The average investor probably thinks investing in commercial property is beyond their reach and generally it does require a higher upfront investment, with most commercial properties starting around the $1 million mark. It can, however, generate a higher return (although usually at a higher risk). According to Property Professor Peter Koulizos a unit will average a return of around 5% a year, whereas you could earn up to 8% on a warehouse or industrial unit.
Risk is higher because vacancy rates can also be higher – it can take longer to find a tenant in the first place or to replace one, sometimes up to a year or more. On the upside, your lease is likely to be longer – usually around 5 years with potential that a tenant may renew for another five years or more (it's usually up to the tenant as to whether they want to renew).
Here's a quick rundown of the positives and negatives:
- Longer leases mean more stability
- Better quality tenants, particularly if they are government or large corporates
- Lower outgoings – as the tenant generally pays for things like council rates, insurance, repairs and maintenance.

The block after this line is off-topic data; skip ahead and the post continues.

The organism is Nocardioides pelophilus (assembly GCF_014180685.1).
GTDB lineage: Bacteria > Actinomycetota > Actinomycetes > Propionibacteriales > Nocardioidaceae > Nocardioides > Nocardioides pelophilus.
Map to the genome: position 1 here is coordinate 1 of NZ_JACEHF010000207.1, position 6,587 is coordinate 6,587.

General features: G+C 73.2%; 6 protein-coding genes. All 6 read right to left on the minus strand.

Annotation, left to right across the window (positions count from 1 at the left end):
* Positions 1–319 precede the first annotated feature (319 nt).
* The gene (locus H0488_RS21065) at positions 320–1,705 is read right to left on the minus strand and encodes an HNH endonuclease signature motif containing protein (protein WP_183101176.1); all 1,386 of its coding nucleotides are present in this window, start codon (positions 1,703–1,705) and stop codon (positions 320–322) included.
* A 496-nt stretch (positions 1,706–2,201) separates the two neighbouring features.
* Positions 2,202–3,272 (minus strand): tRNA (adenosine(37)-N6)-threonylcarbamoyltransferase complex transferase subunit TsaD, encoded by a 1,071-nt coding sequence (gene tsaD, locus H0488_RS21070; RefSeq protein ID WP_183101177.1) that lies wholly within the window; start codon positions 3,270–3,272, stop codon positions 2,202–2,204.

The not so good:
- Higher cost of entry, although strata titles on smaller properties can be a good option. Or even a car space – they cost around $50,000.
- The economy – residential property is usually fairly resilient as people have to live somewhere, but businesses can close down suddenly if things go bad
- Maintenance – upgrading and refurbishment costs can be high
- The lease – usually pretty complicated – you need to read it carefully and should have a solicitor review it
- Stamp duty – high upfront cost
As with all investment decisions, research, research, research is the key. Check out Google Earth, domain.com.au and realestate.com.au to name a few great websites to help you when you're looking for a property. You can often get an instant snapshot of the entire surrounding area, the demographics of those within it, any local development and who else is based there.
You also need to get good financial and accounting advice. And consider your own “risk personality”. Are you prepared to take on extra risk for a potentially higher yield? Or do you prefer “sticking to your knitting”. You can take a quick quiz here and then tell us how you scored.